The Story of Cuban Pete, ‘The King of the Rumba Beat’

Nuestro Stories Staff
 | June 5, 2024

The song “Cuban Pete” has been a hit for decades. A YouTube user even called it a “banger.” But there’s much debate about the identity of “Cuban Pete,” the narrator of the song who declares: “They call me Cuban Pete. I’m the king of the rumba beat. When I play the maracas I go chick-chicky-boom, chick-chicky boom.” What is it about Cuban Pete and his song that has fans debating, dancing, and singing across generations? Who is this Cuban Pete? Let’s trace the story of Cuban Pete, the song, and their revival in a 1994 film classic.

The Story of “Cuban Pete”

The song “Cuban Pete” was composed and written in 1936. born in the vibrant musical landscape of the 1930s. Written by Joseph Norman, it was first performed by Mantovani & His Tipica Orchestra and sung by Louis Armstrong in 1937. In 1946, Desi Arnaz performed “Cuban Pete” in the musical film aptly titled “Cuban Pete.”

Arnaz later performed the song as his character Ricky Ricardo, on the hit television series I Love Lucy. Ricardo performed as “Cuban Pete” and his on- and off-screen wife Lucille Ball was his dance partner “Sally Sweet.” A 3:20-minute, YouTube clip of the performance has over 2.4 million views and more than 2,900 comments.

“Here we are, 70 years later, in awe of this performance,” YouTuber Jim Walsh writes.

Pedro “Cuban Pete” Aguilar’s Mambo 

In the 1950s, Latin dance, particularly mambo, became popular in the mainstream. The famed Palladium Ballroom in New York City turned into the epicenter of the dance craze, drawing dancers from all walks of life.

Two of the most famous mambo dancers were Pedro “Cuban Pete” Aguilar and Millie Donay, a nationally known dynamic duo that redefined Latin dance. Aguilar, who was actually Puerto Rican,  earned his Cuban Pete nickname from Arnaz, who saw him perform at Palladium.

“Aguilar was born in Puerto Rico in 1927 and grew up in New York City and Washington, D.C.,” the Los Angeles Times explains. “His mother taught him the basic Latin dance steps. He picked up the nickname “Cuban Pete” in 1949 at the Palladium Ballroom in New York. The nickname referenced a Desi Arnaz song, and Arnaz later endorsed Aguilar’s use of it.”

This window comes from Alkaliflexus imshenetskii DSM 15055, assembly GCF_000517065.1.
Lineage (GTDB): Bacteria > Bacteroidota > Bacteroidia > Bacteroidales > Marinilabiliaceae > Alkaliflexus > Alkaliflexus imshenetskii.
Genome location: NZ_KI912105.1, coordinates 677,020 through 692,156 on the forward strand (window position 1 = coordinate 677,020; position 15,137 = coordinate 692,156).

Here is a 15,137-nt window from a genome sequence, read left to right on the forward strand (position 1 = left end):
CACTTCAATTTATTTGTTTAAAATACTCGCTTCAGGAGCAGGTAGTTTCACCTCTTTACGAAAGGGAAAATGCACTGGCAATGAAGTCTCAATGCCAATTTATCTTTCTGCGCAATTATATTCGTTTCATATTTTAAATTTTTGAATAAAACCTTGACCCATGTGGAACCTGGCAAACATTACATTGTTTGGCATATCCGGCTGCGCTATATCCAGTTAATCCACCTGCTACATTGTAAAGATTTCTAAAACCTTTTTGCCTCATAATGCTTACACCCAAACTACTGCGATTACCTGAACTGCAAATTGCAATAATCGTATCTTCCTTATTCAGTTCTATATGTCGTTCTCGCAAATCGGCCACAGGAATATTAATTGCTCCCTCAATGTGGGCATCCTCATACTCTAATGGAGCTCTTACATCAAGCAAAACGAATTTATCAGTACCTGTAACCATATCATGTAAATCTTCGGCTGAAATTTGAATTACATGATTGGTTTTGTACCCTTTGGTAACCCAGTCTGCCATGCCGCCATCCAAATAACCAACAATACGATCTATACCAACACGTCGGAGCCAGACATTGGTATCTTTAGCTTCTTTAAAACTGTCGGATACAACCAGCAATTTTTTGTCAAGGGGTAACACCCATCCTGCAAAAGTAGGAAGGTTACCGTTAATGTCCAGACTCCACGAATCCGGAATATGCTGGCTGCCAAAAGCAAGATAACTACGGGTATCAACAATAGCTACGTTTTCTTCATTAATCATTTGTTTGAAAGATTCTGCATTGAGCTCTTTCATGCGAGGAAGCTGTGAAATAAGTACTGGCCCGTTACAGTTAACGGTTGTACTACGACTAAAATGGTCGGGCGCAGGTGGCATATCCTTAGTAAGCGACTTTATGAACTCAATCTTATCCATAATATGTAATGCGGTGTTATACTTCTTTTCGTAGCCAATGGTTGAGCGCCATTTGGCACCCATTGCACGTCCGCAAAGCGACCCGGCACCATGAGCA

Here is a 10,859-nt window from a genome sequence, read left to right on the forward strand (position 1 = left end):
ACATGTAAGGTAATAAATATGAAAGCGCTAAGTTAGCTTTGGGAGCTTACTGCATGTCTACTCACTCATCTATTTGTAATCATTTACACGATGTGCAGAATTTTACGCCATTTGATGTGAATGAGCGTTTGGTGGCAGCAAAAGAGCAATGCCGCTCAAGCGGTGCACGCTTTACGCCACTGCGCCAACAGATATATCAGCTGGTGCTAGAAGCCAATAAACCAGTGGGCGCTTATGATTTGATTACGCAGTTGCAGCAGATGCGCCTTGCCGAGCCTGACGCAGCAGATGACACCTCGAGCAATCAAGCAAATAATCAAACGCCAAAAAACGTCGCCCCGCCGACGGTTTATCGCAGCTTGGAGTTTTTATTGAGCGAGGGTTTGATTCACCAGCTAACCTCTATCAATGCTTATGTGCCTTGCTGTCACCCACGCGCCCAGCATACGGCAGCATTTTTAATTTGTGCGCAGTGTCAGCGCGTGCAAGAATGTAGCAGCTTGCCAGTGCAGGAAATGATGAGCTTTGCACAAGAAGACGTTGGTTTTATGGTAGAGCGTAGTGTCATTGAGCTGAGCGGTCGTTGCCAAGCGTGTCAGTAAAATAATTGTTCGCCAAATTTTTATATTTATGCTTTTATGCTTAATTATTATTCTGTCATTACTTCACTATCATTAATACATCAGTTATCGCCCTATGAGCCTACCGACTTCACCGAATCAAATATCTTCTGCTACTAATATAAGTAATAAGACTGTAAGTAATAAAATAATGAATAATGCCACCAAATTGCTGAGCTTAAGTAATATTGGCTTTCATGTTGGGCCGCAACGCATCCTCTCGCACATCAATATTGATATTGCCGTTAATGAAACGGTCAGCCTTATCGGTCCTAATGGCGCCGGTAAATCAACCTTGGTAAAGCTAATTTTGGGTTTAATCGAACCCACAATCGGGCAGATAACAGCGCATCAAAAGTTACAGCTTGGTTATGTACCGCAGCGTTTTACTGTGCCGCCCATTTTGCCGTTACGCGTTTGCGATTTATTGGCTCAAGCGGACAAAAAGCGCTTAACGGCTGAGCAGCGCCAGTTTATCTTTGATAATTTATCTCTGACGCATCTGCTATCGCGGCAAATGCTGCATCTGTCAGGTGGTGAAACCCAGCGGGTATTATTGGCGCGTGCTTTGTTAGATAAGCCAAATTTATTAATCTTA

Jim Carrey’s Mask Revival

Fast-forward to 1994. The Mask, a zany comedy starring Jim Carrey, embraced the spirit of musical theater. In a pivotal scene, Carrey’s character, Stanley Ipkiss (aka The Mask), bursts into a lively rendition of “Cuban Pete.”

As police officers chase him, Ipkiss uses the song to distract them. His performance is a whirlwind of energy, complete with wild dance moves and playful antics. The lyrics come alive as Carrey croons, “Hello, Cherie. We meet again. Is it fate? Is it meant to be? Is it written in the stars that we are destined to fraternize?”.

The “Cuban Pete” scene almost didn’t make the final cut. However, it won over the filmmakers. And it remains one of the film’s most memorable moments.

“From the beginning, it had been Russell’s intention to make The Mask a kind of covert musical, including a major dance number in which Ipkiss (as the Mask) performs ‘Cuban Pete,’ a song that was first released in 1936 and later popularized by Desi Arnaz on the sitcom I Love Lucy,” the outlet Mental Floss explains. “New Line was less certain about the scene and considered cutting it until a preview audience gave it an enthusiastic reception. …” 

The original Cuban Pete song stayed in the movie and even made it onto Billboard’s Hot Dance Music list.

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